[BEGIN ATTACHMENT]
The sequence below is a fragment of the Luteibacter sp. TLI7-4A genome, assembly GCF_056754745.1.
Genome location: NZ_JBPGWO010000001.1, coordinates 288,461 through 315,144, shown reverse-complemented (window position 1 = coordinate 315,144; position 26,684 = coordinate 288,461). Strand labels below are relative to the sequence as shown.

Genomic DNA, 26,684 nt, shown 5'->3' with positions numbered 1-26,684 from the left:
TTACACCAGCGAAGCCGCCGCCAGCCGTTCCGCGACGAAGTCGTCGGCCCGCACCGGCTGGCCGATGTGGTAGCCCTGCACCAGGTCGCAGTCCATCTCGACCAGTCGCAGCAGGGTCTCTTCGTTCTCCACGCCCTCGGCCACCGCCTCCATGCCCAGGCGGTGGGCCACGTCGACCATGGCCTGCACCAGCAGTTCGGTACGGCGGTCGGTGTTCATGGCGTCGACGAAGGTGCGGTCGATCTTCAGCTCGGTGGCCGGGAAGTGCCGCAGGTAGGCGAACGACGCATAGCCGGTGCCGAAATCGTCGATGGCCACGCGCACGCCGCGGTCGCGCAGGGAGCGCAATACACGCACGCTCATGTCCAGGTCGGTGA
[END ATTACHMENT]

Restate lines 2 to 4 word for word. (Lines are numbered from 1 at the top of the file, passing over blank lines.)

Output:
Genome location: NZ_JBPGWO010000001.1, coordinates 288,461 through 315,144, shown reverse-complemented (window position 1 = coordinate 315,144; position 26,684 = coordinate 288,461). Strand labels below are relative to the sequence as shown.

Genomic DNA, 26,684 nt, shown 5'->3' with positions numbered 1-26,684 from the left:
TTACACCAGCGAAGCCGCCGCCAGCCGTTCCGCGACGAAGTCGTCGGCCCGCACCGGCTGGCCGATGTGGTAGCCCTGCACCAGGTCGCAGTCCATCTCGACCAGTCGCAGCAGGGTCTCTTCGTTCTCCACGCCCTCGGCCACCGCCTCCATGCCCAGGCGGTGGGCCACGTCGACCATGGCCTGCACCAGCAGTTCGGTACGGCGGTCGGTGTTCATGGCGTCGACGAAGGTGCGGTCGATCTTCAGCTCGGTGGCCGGGAAGTGCCGCAGGTAGGCGAACGACGCATAGCCGGTGCCGAAATCGTCGATGGCCACGCGCACGCCGCGGTCGCGCAGGGAGCGCAATACACGCACGCTCATGTCCAGGTCGGTGA